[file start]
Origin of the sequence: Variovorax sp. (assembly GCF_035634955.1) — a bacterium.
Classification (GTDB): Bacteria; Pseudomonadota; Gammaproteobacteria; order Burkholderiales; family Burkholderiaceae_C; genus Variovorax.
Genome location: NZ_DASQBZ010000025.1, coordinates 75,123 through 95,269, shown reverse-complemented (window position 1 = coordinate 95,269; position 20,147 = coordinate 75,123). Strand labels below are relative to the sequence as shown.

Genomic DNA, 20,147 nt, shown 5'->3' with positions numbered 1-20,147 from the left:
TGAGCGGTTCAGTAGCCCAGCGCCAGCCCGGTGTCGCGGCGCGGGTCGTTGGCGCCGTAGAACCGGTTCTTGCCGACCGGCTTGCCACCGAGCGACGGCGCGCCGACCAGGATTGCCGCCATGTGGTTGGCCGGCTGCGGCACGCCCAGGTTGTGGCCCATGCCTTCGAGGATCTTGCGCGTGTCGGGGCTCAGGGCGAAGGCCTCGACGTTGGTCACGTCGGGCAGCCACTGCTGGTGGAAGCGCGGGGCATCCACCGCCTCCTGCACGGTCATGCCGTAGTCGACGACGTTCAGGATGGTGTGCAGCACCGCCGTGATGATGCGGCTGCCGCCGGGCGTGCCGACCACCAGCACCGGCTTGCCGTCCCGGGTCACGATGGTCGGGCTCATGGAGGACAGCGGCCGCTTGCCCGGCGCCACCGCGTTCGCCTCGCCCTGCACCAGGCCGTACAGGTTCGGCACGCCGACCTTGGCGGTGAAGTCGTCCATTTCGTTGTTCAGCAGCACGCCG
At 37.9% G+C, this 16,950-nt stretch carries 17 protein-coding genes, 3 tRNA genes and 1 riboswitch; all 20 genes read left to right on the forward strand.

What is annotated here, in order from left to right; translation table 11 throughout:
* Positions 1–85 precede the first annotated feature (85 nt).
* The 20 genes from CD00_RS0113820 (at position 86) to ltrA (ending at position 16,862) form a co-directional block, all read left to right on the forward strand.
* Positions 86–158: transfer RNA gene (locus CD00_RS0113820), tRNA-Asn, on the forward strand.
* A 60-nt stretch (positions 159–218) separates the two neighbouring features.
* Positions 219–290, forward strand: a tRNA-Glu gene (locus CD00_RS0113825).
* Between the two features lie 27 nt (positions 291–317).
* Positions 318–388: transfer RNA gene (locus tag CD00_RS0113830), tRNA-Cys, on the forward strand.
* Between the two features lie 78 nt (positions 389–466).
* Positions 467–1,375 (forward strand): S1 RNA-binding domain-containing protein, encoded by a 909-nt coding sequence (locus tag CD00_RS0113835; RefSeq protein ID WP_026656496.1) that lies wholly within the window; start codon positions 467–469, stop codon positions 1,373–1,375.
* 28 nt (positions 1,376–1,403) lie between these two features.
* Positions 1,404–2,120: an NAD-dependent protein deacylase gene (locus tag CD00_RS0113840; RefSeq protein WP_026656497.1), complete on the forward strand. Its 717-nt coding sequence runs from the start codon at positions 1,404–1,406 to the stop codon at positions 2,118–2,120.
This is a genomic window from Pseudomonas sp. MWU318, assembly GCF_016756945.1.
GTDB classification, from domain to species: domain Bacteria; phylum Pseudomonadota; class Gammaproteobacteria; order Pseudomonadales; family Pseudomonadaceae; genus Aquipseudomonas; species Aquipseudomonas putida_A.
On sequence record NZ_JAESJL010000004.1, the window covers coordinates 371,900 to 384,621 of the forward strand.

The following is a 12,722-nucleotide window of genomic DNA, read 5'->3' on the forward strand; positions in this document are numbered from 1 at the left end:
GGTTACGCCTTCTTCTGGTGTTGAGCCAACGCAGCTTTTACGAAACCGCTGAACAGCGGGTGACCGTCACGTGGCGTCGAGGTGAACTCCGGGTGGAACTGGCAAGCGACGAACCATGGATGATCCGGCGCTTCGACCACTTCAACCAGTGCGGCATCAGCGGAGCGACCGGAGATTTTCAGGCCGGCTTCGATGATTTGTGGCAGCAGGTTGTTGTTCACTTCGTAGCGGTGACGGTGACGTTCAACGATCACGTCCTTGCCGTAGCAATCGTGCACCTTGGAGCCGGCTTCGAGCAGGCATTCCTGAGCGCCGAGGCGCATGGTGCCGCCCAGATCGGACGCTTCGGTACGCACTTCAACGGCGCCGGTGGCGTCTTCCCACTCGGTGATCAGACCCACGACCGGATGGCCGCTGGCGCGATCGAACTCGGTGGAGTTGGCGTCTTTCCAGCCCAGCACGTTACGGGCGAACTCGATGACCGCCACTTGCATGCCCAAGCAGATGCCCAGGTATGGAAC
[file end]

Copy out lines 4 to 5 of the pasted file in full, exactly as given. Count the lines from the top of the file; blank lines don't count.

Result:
Genomic DNA, 20,147 nt, shown 5'->3' with positions numbered 1-20,147 from the left:
TGAGCGGTTCAGTAGCCCAGCGCCAGCCCGGTGTCGCGGCGCGGGTCGTTGGCGCCGTAGAACCGGTTCTTGCCGACCGGCTTGCCACCGAGCGACGGCGCGCCGACCAGGATTGCCGCCATGTGGTTGGCCGGCTGCGGCACGCCCAGGTTGTGGCCCATGCCTTCGAGGATCTTGCGCGTGTCGGGGCTCAGGGCGAAGGCCTCGACGTTGGTCACGTCGGGCAGCCACTGCTGGTGGAAGCGCGGGGCATCCACCGCCTCCTGCACGGTCATGCCGTAGTCGACGACGTTCAGGATGGTGTGCAGCACCGCCGTGATGATGCGGCTGCCGCCGGGCGTGCCGACCACCAGCACCGGCTTGCCGTCCCGGGTCACGATGGTCGGGCTCATGGAGGACAGCGGCCGCTTGCCCGGCGCCACCGCGTTCGCCTCGCCCTGCACCAGGCCGTACAGGTTCGGCACGCCGACCTTGGCGGTGAAGTCGTCCATTTCGTTGTTCAGCAGCACGCCG